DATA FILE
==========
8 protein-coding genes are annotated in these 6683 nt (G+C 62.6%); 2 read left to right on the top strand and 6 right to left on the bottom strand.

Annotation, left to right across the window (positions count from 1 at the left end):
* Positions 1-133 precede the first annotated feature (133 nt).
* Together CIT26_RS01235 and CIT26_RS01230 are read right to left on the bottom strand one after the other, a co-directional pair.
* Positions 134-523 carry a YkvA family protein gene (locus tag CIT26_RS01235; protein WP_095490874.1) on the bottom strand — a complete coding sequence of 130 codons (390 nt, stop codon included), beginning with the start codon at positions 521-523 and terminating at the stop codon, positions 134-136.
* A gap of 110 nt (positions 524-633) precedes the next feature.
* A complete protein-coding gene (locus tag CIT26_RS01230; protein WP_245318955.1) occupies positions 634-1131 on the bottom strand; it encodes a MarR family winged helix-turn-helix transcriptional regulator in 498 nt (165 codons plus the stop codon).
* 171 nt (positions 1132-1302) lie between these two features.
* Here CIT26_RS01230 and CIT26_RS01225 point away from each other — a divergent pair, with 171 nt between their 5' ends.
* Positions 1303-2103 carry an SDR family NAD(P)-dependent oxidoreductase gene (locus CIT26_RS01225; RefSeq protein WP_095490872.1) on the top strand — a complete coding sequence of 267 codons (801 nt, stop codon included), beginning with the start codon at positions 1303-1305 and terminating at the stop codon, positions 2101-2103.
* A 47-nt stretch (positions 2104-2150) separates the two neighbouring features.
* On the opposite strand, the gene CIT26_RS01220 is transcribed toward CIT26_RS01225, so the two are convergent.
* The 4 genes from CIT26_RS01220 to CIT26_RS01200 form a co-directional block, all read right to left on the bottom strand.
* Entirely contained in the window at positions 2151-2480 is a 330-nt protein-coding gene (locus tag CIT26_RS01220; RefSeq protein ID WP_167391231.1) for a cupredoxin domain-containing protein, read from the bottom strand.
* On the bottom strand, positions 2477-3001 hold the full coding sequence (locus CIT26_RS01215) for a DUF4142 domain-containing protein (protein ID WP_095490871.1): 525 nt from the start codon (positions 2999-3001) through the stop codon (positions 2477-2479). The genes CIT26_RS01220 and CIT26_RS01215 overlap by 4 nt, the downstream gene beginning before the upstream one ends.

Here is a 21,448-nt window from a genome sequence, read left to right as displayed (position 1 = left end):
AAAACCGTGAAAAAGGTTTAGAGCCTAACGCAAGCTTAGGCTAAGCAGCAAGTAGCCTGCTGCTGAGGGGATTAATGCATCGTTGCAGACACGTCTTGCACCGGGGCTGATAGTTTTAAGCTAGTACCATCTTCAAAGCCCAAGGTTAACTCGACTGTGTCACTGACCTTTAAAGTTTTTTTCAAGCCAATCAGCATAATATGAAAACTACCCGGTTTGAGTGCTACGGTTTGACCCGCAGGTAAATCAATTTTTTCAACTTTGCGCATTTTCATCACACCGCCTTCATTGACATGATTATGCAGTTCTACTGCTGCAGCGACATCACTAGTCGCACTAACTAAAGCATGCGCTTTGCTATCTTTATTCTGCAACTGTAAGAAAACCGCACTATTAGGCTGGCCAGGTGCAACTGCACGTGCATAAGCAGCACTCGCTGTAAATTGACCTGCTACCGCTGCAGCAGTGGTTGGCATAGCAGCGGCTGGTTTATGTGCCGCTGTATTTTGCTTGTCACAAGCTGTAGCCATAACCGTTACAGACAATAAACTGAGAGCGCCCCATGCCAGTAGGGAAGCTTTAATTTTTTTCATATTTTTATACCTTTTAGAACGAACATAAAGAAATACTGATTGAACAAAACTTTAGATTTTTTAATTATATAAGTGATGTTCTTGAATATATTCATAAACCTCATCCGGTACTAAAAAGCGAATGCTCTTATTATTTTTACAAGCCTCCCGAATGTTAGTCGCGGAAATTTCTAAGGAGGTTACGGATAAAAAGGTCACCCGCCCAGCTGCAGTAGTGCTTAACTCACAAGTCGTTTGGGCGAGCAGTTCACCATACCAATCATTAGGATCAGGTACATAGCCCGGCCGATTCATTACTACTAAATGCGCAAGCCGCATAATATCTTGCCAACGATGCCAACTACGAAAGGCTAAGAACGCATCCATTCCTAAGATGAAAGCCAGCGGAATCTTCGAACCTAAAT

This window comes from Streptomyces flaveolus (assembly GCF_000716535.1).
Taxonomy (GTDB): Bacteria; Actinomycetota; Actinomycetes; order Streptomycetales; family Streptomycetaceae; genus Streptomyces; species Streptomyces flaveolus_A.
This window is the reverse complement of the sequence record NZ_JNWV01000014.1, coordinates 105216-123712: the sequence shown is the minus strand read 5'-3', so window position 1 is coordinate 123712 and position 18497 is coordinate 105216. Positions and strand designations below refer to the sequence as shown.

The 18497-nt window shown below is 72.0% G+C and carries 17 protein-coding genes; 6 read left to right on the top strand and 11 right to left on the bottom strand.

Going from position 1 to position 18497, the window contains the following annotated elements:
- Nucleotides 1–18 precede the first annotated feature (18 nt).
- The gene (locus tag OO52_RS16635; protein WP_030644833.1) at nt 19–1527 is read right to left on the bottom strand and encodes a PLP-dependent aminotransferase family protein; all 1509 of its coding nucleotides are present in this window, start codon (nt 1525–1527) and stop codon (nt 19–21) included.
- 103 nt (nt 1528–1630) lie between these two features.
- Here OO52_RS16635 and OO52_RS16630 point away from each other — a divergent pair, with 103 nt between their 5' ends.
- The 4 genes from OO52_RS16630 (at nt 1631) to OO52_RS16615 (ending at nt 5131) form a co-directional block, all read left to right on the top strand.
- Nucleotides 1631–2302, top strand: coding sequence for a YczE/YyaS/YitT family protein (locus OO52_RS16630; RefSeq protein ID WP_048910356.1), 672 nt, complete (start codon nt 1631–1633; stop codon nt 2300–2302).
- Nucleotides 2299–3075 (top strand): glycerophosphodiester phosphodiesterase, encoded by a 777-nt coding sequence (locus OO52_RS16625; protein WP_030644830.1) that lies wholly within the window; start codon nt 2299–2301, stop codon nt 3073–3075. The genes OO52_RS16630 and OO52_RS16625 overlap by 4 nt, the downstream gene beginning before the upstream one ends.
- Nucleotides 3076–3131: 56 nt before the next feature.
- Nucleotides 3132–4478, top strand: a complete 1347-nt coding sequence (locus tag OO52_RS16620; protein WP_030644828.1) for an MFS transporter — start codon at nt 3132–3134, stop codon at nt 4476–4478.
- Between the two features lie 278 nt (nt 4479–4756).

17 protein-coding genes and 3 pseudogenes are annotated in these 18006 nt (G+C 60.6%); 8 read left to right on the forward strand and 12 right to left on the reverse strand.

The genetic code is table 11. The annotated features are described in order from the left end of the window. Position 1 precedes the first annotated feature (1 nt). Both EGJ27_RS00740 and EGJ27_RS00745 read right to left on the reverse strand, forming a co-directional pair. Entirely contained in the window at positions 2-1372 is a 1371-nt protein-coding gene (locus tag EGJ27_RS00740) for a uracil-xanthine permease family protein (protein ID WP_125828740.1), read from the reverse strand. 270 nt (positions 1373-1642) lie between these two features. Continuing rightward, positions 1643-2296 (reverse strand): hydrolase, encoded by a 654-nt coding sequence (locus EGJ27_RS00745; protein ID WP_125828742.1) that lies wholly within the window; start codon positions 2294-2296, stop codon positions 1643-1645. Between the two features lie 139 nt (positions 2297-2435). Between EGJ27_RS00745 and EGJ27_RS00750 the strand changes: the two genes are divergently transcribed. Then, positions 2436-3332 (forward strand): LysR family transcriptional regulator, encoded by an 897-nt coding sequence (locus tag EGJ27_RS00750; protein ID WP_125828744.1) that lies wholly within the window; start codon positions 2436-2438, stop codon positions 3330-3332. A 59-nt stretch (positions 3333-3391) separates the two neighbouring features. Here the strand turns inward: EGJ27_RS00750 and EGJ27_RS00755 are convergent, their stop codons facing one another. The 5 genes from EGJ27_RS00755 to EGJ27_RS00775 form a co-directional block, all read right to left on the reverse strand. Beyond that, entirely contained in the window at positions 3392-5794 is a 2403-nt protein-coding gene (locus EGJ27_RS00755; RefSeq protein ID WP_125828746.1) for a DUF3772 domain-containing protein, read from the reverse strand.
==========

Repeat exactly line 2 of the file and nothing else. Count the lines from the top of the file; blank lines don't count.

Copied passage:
Annotation, left to right across the window (positions count from 1 at the left end):